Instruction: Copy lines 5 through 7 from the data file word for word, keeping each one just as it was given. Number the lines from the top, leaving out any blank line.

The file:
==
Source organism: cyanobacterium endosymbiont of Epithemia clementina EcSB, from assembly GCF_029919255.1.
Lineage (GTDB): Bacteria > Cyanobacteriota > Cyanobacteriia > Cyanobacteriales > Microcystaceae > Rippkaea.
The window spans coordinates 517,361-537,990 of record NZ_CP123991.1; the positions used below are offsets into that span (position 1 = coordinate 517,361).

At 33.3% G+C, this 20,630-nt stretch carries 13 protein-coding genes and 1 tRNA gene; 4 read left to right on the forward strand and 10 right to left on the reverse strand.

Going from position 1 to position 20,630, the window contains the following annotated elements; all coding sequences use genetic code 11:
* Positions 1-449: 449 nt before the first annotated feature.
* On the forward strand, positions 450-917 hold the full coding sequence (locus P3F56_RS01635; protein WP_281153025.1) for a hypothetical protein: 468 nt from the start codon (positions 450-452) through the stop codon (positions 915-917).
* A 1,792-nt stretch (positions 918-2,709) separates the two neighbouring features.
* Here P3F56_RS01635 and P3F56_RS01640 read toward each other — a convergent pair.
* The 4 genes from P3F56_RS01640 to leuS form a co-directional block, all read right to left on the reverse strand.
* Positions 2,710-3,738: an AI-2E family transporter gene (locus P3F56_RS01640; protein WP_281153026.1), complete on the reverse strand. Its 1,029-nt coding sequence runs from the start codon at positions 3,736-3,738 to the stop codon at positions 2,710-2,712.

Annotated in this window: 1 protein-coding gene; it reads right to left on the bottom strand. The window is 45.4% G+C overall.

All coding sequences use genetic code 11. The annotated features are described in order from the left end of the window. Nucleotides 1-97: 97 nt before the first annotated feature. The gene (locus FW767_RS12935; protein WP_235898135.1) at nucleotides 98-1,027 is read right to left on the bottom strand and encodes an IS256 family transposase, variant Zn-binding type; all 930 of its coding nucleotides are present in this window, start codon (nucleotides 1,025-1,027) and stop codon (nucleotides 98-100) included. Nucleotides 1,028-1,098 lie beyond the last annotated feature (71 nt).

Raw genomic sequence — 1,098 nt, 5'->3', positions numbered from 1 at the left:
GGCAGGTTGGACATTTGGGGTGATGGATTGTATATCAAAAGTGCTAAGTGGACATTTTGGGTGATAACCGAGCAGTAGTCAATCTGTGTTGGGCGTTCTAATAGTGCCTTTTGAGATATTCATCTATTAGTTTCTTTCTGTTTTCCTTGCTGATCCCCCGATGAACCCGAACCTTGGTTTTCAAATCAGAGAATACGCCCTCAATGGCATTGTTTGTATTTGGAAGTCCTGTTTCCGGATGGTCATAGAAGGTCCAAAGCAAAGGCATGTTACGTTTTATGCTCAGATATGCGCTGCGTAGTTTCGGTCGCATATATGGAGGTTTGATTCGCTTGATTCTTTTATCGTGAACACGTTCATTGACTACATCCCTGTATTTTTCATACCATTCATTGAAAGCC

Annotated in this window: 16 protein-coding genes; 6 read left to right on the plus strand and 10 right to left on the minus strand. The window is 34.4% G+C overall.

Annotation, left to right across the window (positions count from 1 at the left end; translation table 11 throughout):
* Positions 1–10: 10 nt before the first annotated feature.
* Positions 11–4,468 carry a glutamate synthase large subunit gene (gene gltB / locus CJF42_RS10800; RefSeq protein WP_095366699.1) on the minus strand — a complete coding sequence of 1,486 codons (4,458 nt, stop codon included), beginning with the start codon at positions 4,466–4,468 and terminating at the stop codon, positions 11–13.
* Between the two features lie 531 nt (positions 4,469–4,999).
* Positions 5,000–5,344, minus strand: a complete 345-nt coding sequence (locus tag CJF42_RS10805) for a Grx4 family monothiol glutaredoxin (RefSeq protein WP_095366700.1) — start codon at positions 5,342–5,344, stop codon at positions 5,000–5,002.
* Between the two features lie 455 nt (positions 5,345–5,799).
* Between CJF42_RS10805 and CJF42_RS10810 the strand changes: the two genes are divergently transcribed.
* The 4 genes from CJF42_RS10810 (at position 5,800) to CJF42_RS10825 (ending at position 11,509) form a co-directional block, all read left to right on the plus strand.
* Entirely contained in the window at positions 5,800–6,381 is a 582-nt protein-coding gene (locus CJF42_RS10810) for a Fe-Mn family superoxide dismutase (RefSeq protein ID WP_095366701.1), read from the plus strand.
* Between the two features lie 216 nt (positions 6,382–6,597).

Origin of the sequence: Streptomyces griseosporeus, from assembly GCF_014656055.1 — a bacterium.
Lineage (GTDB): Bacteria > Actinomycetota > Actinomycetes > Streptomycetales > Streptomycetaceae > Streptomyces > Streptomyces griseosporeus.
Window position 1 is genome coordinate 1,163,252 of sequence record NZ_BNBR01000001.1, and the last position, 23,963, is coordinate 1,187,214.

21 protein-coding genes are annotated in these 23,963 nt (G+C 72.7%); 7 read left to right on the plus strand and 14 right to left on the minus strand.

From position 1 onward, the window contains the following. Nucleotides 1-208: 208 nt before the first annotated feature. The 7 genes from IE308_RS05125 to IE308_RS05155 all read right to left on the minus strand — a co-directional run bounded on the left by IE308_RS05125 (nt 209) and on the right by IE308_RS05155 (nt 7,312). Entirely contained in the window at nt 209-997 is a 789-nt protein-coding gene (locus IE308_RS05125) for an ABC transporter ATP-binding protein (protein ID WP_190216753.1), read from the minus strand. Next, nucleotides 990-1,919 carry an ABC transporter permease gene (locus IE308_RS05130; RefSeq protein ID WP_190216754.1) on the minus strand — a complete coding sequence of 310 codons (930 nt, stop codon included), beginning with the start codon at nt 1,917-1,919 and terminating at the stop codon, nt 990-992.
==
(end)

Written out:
Going from position 1 to position 20,630, the window contains the following annotated elements; all coding sequences use genetic code 11:
* Positions 1-449: 449 nt before the first annotated feature.
* On the forward strand, positions 450-917 hold the full coding sequence (locus P3F56_RS01635; protein WP_281153025.1) for a hypothetical protein: 468 nt from the start codon (positions 450-452) through the stop codon (positions 915-917).